As an attorney, you’re not paid just to think deep legal thoughts. You have to communicate with colleagues, your clients, opposing counsel and other parties. You might do a better job of it if you follow some ideas from Lea McLeod, who wrote an article for The Muse.
These are the top five suggestions she makes to help her clients communicate:
- Stop saying “but” and start saying “and”: If you respond to a statement by saying you like the idea, “but…” the speaker will forget you like the idea and focus you your criticism or invalidation of what he said. Instead you could say “and” to state how the idea might be improved or another way to put it into action. It shows you respect the other person, you have an open mind, want to cooperate to work on the situation and you’re there to help, not just shoot other people down.
- Stick to the facts: Don’t make statements based on assumptions of what you think is happening or why. Your interpretation of the facts could be much different than that of someone else. Without having the facts, skip the commentary.
- Don’t defend a position: It may be hard to do, but instead, ask questions and try to understand the different sides of an issue. Instead of justifying a situation or position, find out why the other person has a problem with it. Try to understand the other person before trying to make sure you’re being understood.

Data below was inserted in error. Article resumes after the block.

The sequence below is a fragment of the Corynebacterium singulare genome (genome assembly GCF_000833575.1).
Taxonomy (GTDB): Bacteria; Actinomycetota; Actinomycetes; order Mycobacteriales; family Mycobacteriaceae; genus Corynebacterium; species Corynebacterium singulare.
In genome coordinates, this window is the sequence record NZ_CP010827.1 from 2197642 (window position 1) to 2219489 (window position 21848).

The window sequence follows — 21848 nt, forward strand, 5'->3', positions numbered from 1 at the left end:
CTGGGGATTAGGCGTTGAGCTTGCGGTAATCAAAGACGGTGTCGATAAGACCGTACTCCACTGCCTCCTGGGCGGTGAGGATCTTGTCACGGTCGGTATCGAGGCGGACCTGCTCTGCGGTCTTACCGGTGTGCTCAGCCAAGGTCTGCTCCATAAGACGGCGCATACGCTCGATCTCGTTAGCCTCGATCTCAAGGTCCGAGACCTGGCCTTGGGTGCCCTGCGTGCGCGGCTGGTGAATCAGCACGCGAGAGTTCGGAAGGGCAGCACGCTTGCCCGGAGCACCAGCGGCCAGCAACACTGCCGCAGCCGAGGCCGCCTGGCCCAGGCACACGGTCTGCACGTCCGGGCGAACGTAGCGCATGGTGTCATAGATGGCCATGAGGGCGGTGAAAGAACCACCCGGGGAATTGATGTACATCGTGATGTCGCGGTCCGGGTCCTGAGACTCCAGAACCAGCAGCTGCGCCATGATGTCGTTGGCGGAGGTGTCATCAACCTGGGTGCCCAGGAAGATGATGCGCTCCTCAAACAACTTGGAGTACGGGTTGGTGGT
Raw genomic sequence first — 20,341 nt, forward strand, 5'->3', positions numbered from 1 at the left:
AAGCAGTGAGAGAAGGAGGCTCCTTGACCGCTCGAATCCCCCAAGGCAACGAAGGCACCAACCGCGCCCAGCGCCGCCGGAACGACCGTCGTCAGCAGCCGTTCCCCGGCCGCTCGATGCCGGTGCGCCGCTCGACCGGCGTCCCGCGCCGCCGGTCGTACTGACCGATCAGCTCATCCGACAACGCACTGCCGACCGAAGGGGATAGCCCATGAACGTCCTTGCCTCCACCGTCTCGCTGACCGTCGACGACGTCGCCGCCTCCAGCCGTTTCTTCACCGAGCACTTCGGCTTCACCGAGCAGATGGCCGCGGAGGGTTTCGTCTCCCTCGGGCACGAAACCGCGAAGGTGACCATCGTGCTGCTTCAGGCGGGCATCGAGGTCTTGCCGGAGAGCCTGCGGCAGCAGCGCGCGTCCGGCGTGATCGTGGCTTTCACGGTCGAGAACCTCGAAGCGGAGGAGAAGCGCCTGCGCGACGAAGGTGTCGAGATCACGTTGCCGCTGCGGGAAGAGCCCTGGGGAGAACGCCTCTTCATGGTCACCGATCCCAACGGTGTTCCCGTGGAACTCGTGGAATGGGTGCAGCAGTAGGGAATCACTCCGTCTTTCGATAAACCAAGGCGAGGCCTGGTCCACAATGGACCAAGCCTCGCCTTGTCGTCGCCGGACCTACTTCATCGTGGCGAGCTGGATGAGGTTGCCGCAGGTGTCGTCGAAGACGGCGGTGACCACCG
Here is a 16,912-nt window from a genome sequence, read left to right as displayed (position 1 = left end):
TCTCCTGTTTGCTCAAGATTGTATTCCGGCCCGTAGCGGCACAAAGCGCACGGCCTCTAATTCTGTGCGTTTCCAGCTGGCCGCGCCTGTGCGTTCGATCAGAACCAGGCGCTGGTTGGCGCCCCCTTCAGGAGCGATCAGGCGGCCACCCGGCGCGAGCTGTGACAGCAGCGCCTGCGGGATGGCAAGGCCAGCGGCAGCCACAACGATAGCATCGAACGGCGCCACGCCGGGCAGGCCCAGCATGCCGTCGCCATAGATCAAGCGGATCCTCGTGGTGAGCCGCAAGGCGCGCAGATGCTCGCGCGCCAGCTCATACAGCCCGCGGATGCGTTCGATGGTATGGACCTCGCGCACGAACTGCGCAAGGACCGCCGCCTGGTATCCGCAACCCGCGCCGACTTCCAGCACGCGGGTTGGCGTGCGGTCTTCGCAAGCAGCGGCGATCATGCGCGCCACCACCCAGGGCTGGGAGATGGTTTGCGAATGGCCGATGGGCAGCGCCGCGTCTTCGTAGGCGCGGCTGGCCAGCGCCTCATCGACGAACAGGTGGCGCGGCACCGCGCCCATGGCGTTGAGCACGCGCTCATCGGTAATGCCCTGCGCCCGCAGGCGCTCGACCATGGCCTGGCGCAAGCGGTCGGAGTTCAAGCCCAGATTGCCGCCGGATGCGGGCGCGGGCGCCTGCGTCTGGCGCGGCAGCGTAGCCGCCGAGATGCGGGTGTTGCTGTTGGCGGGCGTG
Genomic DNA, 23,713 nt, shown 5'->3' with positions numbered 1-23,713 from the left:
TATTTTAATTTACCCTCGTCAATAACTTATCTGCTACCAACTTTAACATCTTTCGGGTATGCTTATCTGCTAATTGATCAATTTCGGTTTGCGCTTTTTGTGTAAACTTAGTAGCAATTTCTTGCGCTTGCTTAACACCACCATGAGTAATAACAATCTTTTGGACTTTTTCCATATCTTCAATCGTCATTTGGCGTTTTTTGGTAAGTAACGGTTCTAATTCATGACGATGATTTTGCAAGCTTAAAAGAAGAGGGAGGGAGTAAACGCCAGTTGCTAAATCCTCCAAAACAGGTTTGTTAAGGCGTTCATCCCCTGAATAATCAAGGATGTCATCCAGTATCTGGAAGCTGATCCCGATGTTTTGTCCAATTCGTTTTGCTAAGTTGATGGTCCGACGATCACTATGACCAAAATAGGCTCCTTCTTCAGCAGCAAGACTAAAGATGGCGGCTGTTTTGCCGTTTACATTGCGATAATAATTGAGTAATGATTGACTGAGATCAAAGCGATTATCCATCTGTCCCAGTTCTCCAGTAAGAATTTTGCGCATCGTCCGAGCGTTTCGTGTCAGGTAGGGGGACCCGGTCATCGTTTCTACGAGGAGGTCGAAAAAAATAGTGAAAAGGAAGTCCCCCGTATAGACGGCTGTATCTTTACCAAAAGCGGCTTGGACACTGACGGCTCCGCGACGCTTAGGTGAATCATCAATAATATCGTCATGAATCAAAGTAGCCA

- Use silence as strategically as you use words: Conversations can become unproductive because participants are too focused on what to say next instead of listening to each other. Allow moments of silence so everyone can process what’s been said.
- Actively engage the other point of view: Get an idea of who the other person is before communicating. We all have mental filters, beliefs, assumptions, experiences and cultural influences that shape our points of view. If you understand how you and the other party are the same and different you may be able to communicate in a way that will resonate.
Good communication is talking with other people, not talking to or at another person. You need to find a way through the other person’s internal filters and biases to get your message through. This may take some time and effort but your time and effort in communicating with another will be wasted if you’re just announcing things, not communicating them, because they won’t sink in.
You not only need to determine what message or thought you want to get through to the other person, and how to do it in a way that actually hits home. You want to be seen as helpful and cooperative, not just tossing out biased opinions. You want to be perceived as thoughtful and appreciative of others. Your message will be most effective when it can navigate around all the barriers and defenses. The results will be worth the effort.